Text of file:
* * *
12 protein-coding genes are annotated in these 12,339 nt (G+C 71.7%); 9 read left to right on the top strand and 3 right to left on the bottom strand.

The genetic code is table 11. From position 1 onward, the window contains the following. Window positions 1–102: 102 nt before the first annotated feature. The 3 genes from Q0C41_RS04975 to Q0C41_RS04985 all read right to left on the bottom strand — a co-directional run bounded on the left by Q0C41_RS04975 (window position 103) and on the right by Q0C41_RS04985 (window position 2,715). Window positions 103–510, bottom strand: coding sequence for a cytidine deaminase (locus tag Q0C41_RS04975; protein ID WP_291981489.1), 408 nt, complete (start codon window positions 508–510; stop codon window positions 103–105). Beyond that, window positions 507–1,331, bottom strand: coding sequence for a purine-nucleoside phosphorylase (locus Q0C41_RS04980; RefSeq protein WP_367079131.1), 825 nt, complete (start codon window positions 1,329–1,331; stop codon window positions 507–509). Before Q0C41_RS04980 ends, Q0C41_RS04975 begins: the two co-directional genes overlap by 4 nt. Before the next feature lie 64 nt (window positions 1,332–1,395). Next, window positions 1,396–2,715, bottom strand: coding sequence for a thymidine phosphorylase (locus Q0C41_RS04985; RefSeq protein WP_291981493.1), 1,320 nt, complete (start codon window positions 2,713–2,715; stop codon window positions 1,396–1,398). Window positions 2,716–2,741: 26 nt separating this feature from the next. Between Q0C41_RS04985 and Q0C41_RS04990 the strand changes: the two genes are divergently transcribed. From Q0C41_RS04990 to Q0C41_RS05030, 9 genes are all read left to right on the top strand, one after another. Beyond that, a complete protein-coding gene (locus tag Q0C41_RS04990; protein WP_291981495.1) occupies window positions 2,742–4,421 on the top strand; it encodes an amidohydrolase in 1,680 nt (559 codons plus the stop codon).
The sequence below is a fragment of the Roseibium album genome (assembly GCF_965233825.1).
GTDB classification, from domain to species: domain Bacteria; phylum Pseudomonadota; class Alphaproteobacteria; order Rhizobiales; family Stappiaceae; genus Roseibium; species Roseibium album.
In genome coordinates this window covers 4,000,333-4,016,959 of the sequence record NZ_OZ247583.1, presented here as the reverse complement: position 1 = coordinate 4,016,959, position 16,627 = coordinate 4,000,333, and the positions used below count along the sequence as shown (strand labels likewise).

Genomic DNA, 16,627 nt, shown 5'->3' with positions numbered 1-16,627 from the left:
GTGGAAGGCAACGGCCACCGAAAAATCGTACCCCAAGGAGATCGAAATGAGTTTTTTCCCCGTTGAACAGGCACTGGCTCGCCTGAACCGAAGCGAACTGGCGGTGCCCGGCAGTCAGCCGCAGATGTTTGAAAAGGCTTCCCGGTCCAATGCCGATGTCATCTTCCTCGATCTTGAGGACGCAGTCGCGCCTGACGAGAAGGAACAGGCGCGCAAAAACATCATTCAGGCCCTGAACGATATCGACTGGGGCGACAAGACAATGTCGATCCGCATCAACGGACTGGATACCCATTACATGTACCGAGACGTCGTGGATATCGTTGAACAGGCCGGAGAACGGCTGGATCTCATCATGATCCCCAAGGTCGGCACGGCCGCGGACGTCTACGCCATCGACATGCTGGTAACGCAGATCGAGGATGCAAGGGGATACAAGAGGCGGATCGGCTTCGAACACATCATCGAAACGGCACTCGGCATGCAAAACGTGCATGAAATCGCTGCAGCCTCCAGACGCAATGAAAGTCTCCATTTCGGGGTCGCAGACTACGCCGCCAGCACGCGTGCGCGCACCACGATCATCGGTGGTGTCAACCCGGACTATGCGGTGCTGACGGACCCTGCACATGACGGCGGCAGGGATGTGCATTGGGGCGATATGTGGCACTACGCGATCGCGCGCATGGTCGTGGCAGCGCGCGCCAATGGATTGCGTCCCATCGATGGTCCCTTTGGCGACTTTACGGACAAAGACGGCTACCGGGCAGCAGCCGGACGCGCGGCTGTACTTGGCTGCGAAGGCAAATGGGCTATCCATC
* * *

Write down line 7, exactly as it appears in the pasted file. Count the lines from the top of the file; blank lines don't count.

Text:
GTGGAAGGCAACGGCCACCGAAAAATCGTACCCCAAGGAGATCGAAATGAGTTTTTTCCCCGTTGAACAGGCACTGGCTCGCCTGAACCGAAGCGAACTGGCGGTGCCCGGCAGTCAGCCGCAGATGTTTGAAAAGGCTTCCCGGTCCAATGCCGATGTCATCTTCCTCGATCTTGAGGACGCAGTCGCGCCTGACGAGAAGGAACAGGCGCGCAAAAACATCATTCAGGCCCTGAACGATATCGACTGGGGCGACAAGACAATGTCGATCCGCATCAACGGACTGGATACCCATTACATGTACCGAGACGTCGTGGATATCGTTGAACAGGCCGGAGAACGGCTGGATCTCATCATGATCCCCAAGGTCGGCACGGCCGCGGACGTCTACGCCATCGACATGCTGGTAACGCAGATCGAGGATGCAAGGGGATACAAGAGGCGGATCGGCTTCGAACACATCATCGAAACGGCACTCGGCATGCAAAACGTGCATGAAATCGCTGCAGCCTCCAGACGCAATGAAAGTCTCCATTTCGGGGTCGCAGACTACGCCGCCAGCACGCGTGCGCGCACCACGATCATCGGTGGTGTCAACCCGGACTATGCGGTGCTGACGGACCCTGCACATGACGGCGGCAGGGATGTGCATTGGGGCGATATGTGGCACTACGCGATCGCGCGCATGGTCGTGGCAGCGCGCGCCAATGGATTGCGTCCCATCGATGGTCCCTTTGGCGACTTTACGGACAAAGACGGCTACCGGGCAGCAGCCGGACGCGCGGCTGTACTTGGCTGCGAAGGCAAATGGGCTATCCATC